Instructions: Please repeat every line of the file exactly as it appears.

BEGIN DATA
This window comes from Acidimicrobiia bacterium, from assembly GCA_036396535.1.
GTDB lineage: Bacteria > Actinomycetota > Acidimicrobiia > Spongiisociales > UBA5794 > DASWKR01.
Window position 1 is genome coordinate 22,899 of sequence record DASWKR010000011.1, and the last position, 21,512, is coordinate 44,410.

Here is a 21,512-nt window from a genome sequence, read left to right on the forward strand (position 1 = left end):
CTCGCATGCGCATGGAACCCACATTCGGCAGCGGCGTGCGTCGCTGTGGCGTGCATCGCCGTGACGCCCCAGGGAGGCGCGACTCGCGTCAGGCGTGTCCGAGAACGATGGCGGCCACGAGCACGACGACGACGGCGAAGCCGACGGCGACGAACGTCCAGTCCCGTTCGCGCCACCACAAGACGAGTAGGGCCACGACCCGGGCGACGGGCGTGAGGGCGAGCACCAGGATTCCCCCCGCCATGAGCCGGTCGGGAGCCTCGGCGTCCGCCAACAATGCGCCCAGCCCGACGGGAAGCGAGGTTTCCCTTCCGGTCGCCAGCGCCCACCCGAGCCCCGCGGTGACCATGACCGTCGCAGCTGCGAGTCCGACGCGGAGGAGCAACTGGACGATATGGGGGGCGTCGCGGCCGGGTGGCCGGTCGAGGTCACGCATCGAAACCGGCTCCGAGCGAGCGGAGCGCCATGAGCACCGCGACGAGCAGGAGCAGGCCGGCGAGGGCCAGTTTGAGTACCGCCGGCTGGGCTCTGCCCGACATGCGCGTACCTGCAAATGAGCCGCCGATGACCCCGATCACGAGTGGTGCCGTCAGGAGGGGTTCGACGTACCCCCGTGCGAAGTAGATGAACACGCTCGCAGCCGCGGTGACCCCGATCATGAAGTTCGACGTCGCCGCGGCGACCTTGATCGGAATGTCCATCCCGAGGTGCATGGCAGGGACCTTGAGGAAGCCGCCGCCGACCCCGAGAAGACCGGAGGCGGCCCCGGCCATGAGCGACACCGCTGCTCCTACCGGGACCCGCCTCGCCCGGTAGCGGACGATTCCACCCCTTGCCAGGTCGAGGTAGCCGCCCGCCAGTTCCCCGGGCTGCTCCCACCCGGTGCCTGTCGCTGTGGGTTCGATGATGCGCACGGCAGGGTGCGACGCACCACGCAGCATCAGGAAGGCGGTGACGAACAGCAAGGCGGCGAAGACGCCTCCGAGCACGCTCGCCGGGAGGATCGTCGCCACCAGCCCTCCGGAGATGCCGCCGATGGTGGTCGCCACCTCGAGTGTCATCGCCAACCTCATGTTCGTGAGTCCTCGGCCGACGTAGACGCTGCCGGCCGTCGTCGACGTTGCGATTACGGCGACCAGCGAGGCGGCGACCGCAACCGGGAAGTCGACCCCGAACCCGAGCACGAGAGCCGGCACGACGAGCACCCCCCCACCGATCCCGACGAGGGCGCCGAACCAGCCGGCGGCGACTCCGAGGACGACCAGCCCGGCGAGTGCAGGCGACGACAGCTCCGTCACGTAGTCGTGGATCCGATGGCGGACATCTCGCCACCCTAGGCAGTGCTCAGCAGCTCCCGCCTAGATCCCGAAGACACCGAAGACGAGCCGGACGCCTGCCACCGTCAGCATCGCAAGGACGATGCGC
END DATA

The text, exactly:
This window comes from Acidimicrobiia bacterium, from assembly GCA_036396535.1.
GTDB lineage: Bacteria > Actinomycetota > Acidimicrobiia > Spongiisociales > UBA5794 > DASWKR01.
Window position 1 is genome coordinate 22,899 of sequence record DASWKR010000011.1, and the last position, 21,512, is coordinate 44,410.

Here is a 21,512-nt window from a genome sequence, read left to right on the forward strand (position 1 = left end):
CTCGCATGCGCATGGAACCCACATTCGGCAGCGGCGTGCGTCGCTGTGGCGTGCATCGCCGTGACGCCCCAGGGAGGCGCGACTCGCGTCAGGCGTGTCCGAGAACGATGGCGGCCACGAGCACGACGACGACGGCGAAGCCGACGGCGACGAACGTCCAGTCCCGTTCGCGCCACCACAAGACGAGTAGGGCCACGACCCGGGCGACGGGCGTGAGGGCGAGCACCAGGATTCCCCCCGCCATGAGCCGGTCGGGAGCCTCGGCGTCCGCCAACAATGCGCCCAGCCCGACGGGAAGCGAGGTTTCCCTTCCGGTCGCCAGCGCCCACCCGAGCCCCGCGGTGACCATGACCGTCGCAGCTGCGAGTCCGACGCGGAGGAGCAACTGGACGATATGGGGGGCGTCGCGGCCGGGTGGCCGGTCGAGGTCACGCATCGAAACCGGCTCCGAGCGAGCGGAGCGCCATGAGCACCGCGACGAGCAGGAGCAGGCCGGCGAGGGCCAGTTTGAGTACCGCCGGCTGGGCTCTGCCCGACATGCGCGTACCTGCAAATGAGCCGCCGATGACCCCGATCACGAGTGGTGCCGTCAGGAGGGGTTCGACGTACCCCCGTGCGAAGTAGATGAACACGCTCGCAGCCGCGGTGACCCCGATCATGAAGTTCGACGTCGCCGCGGCGACCTTGATCGGAATGTCCATCCCGAGGTGCATGGCAGGGACCTTGAGGAAGCCGCCGCCGACCCCGAGAAGACCGGAGGCGGCCCCGGCCATGAGCGACACCGCTGCTCCTACCGGGACCCGCCTCGCCCGGTAGCGGACGATTCCACCCCTTGCCAGGTCGAGGTAGCCGCCCGCCAGTTCCCCGGGCTGCTCCCACCCGGTGCCTGTCGCTGTGGGTTCGATGATGCGCACGGCAGGGTGCGACGCACCACGCAGCATCAGGAAGGCGGTGACGAACAGCAAGGCGGCGAAGACGCCTCCGAGCACGCTCGCCGGGAGGATCGTCGCCACCAGCCCTCCGGAGATGCCGCCGATGGTGGTCGCCACCTCGAGTGTCATCGCCAACCTCATGTTCGTGAGTCCTCGGCCGACGTAGACGCTGCCGGCCGTCGTCGACGTTGCGATTACGGCGACCAGCGAGGCGGCGACCGCAACCGGGAAGTCGACCCCGAACCCGAGCACGAGAGCCGGCACGACGAGCACCCCCCCACCGATCCCGACGAGGGCGCCGAACCAGCCGGCGGCGACTCCGAGGACGACCAGCCCGGCGAGTGCAGGCGACGACAGCTCCGTCACGTAGTCGTGGATCCGATGGCGGACATCTCGCCACCCTAGGCAGTGCTCAGCAGCTCCCGCCTAGATCCCGAAGACACCGAAGACGAGCCGGACGCCTGCCACCGTCAGCATCGCAAGGACGATGCGC